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Las Vegas mayor's name in lights

Oscar Goodman's star power has inspired a stage production and wife Carolyn's campaign to succeed him in office. Challenger Chris Giunchigliani is essentially running against both of them.

June 03, 2011|By Ashley Powers, Los Angeles Times
  • Carolyn Goodman is considered the front-runner to replace her husband, Mayor Oscar Goodman, in Tuesday's election for the nonpartisan position.
Carolyn Goodman is considered the front-runner to replace her husband,… (Julie Jacobson, AP )

Reporting from Las Vegas — The lights dimmed at the tiny theater and out strode the play's lead character: a bespectacled, bearded, pinstripe-suited, gin-swilling, mobster-defending Vegas lawyer named "Oscar Goodfella."

The budget production traces his journey from Philadelphia to Sin City, where he cavorts with gangsters nicknamed "Pastrami" and "Sloppy Joe" and dotes on his blond wife, Carolyn, who sighs on cue at his shenanigans. Tired of courtroom brawls, Oscar runs for mayor.

"They want to meet you, not your policies," Carolyn says of the city's voters.

"I have no policies," Oscar replies.

Yet he wins handily, and plants himself in a Bavarian throne in City Hall for the next dozen years.

Fiction? Not quite.

The play, "Oscar: A Good Man," is essentially a collection of gags based on the Vegas-stereotype life of term-limited Mayor Oscar Goodman, whose theatricality turned a snoozer of a job into one of national (though not always favorable) headlines.

The show's mere existence explains why Goodman's wife, Carolyn, is considered the front-runner to replace him in Tuesday's election for the nonpartisan position, despite a feisty challenge from county Commissioner Chris Giunchigliani and some campaign bumbles.

"It's clear that if her last name wasn't Goodman, she wouldn't stand a chance," said Kenneth Fernandez, a political scientist at the University of Nevada, Las Vegas.

Few mayors are colorful enough to inspire a playwright — it's hard to imagine "Tony: The Villaraigosa Story" or "Bloomberg!" But Oscar Goodman's stagecraft, which includes mayoral poker chips, feather-headdressed showgirls and Bombay Sapphire martinis (he has an endorsement deal with the gin-maker), papered over that the mayor technically has little power in the city — and none over the Las Vegas Strip, which is county turf.

"The economy is in the toilet right now, but it doesn't feel like that when you're around Oscar Goodman," said actor Derek Stonebarger, who adopted facial scruff and thick-rimmed glasses to play the mayor.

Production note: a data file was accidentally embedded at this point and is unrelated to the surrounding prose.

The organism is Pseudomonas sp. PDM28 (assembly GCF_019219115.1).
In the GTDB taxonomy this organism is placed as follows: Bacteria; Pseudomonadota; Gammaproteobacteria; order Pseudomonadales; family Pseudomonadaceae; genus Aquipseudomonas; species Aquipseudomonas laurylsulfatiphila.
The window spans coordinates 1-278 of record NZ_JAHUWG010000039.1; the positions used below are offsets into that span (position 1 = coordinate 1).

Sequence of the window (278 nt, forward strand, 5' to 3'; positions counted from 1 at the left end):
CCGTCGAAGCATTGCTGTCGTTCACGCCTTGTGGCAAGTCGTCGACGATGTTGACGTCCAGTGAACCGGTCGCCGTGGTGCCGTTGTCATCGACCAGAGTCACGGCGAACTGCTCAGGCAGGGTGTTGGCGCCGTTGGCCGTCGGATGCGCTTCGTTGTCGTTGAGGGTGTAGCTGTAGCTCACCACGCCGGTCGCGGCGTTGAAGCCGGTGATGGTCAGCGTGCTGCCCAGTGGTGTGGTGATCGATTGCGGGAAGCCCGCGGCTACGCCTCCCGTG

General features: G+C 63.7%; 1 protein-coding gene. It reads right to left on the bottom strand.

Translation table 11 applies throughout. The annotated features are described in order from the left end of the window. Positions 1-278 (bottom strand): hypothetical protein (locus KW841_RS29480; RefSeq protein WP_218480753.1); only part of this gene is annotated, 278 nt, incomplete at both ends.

So Las Vegas barely bristled when Oscar ran his mouth about wanting to cart the homeless to an abandoned prison, open legal brothels in downtown Las Vegas and cut off the thumbs of graffiti taggers (none of which came to fruition). A grade-schooler once asked what he'd want if stranded on a deserted island. His answer: gin.

"Goodman is so prone to making outrageous and offensive comments, it is hard to be shocked by him anymore," a Las Vegas Sun editorial said in 2005. Two years later, he won his third four-year term with more than 80% of the vote.

Oscar's backers view him as a symbol of their devil-may-care city, which he defends with as much zeal as he once did reputed Mafiosos. They applaud him for railing against President Obama for saying bailout-funded executives shouldn't jet off to Las Vegas — though Oscar's fit probably drew more attention to the throwaway remark.

The Las Vegas mayor's role is mostly ceremonial. The mayor runs City Council meetings and can declare emergencies, but lacks veto power over the other six members of the council. Still, Oscar is credited with persuading nightclubs, art galleries and even a clinic devoted to brain health to open in still-scraggly downtown.

"When I go door to door, I find I'm running against a name ... people think it's Oscar they're supporting instead of Carolyn," said Giunchigliani, who's trying to push voters who normally blow off local elections to the polls. A former state lawmaker who bested more than a dozen contenders to face Carolyn Goodman in a runoff, she's been more focused on business licensing and urban planning than, for example, photographing a Playboy playmate (another Oscar stunt).

"He was flash and jazz more than substance," Giunchigliani said. "It worked then, but this is now."

Carolyn Goodman is no slouch either, having founded an elite private school. But while she's pummeled Giunchigliani as a hot-tempered tax-and-spender, she's also handed her rival some lines of attack.

She has appeared confused over the purpose of the federal DREAM Act, which would offer illegal immigrant children in college or the military a path to citizenship. She doesn't support legalizing gay marriage, though Las Vegas is considered a top gay vacation spot, and she angered some activists by referring to transgender people as transvestites.

(Is either issue relevant to being mayor of Las Vegas? That's also up for debate.)

Most vexing to Team Giunchigliani: Carolyn Goodman has offered few specifics as to how she would lead the city, besides carrying on her husband's push to transform downtown from gritty to gentrified and adding her voice to calls to better fund education and diversify the region's one-note economy.

"He is more of a consummate entertainer, but our core values are the same," she said during a campaign stop this week at an American Legion barbeque, as she waited for her husband to finish shaking hands.

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